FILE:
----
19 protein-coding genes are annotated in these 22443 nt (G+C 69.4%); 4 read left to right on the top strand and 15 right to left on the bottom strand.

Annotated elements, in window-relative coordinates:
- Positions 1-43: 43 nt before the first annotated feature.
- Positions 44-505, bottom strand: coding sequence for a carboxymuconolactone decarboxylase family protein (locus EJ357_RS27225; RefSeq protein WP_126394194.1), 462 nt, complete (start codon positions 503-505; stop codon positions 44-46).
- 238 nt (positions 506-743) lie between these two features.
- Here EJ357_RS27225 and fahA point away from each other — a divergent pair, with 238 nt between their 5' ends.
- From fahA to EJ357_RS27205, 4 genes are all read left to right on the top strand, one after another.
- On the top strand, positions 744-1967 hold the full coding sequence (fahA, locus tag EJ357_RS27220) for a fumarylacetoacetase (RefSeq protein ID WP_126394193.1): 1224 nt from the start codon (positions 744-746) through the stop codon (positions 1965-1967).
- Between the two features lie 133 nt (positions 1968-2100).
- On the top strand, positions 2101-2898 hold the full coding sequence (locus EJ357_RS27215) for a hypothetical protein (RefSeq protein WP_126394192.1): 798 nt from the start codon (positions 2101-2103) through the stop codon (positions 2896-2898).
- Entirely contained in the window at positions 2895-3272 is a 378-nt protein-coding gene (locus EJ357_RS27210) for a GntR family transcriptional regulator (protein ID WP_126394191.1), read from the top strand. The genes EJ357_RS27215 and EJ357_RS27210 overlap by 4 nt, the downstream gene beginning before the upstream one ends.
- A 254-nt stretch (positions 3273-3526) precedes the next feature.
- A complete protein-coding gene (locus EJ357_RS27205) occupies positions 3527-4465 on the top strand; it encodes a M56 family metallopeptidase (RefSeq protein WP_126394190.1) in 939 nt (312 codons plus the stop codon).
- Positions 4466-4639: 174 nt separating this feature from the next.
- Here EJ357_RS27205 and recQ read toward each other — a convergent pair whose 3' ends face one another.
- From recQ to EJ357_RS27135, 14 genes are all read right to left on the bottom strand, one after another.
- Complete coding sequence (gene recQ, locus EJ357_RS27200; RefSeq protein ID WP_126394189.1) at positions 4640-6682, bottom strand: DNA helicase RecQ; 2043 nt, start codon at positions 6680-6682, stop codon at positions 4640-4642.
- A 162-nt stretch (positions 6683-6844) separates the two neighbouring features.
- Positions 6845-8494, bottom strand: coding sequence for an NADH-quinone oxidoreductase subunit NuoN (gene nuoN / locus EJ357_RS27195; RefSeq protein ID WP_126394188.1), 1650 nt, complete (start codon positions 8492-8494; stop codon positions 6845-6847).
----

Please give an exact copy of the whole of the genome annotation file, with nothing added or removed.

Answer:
19 protein-coding genes are annotated in these 22443 nt (G+C 69.4%); 4 read left to right on the top strand and 15 right to left on the bottom strand.

Annotated elements, in window-relative coordinates:
- Positions 1-43: 43 nt before the first annotated feature.
- Positions 44-505, bottom strand: coding sequence for a carboxymuconolactone decarboxylase family protein (locus EJ357_RS27225; RefSeq protein WP_126394194.1), 462 nt, complete (start codon positions 503-505; stop codon positions 44-46).
- 238 nt (positions 506-743) lie between these two features.
- Here EJ357_RS27225 and fahA point away from each other — a divergent pair, with 238 nt between their 5' ends.
- From fahA to EJ357_RS27205, 4 genes are all read left to right on the top strand, one after another.
- On the top strand, positions 744-1967 hold the full coding sequence (fahA, locus tag EJ357_RS27220) for a fumarylacetoacetase (RefSeq protein ID WP_126394193.1): 1224 nt from the start codon (positions 744-746) through the stop codon (positions 1965-1967).
- Between the two features lie 133 nt (positions 1968-2100).
- On the top strand, positions 2101-2898 hold the full coding sequence (locus EJ357_RS27215) for a hypothetical protein (RefSeq protein WP_126394192.1): 798 nt from the start codon (positions 2101-2103) through the stop codon (positions 2896-2898).
- Entirely contained in the window at positions 2895-3272 is a 378-nt protein-coding gene (locus EJ357_RS27210) for a GntR family transcriptional regulator (protein ID WP_126394191.1), read from the top strand. The genes EJ357_RS27215 and EJ357_RS27210 overlap by 4 nt, the downstream gene beginning before the upstream one ends.
- A 254-nt stretch (positions 3273-3526) precedes the next feature.
- A complete protein-coding gene (locus EJ357_RS27205) occupies positions 3527-4465 on the top strand; it encodes a M56 family metallopeptidase (RefSeq protein WP_126394190.1) in 939 nt (312 codons plus the stop codon).
- Positions 4466-4639: 174 nt separating this feature from the next.
- Here EJ357_RS27205 and recQ read toward each other — a convergent pair whose 3' ends face one another.
- From recQ to EJ357_RS27135, 14 genes are all read right to left on the bottom strand, one after another.
- Complete coding sequence (gene recQ, locus EJ357_RS27200; RefSeq protein ID WP_126394189.1) at positions 4640-6682, bottom strand: DNA helicase RecQ; 2043 nt, start codon at positions 6680-6682, stop codon at positions 4640-4642.
- A 162-nt stretch (positions 6683-6844) separates the two neighbouring features.
- Positions 6845-8494, bottom strand: coding sequence for an NADH-quinone oxidoreductase subunit NuoN (gene nuoN / locus EJ357_RS27195; RefSeq protein ID WP_126394188.1), 1650 nt, complete (start codon positions 8492-8494; stop codon positions 6845-6847).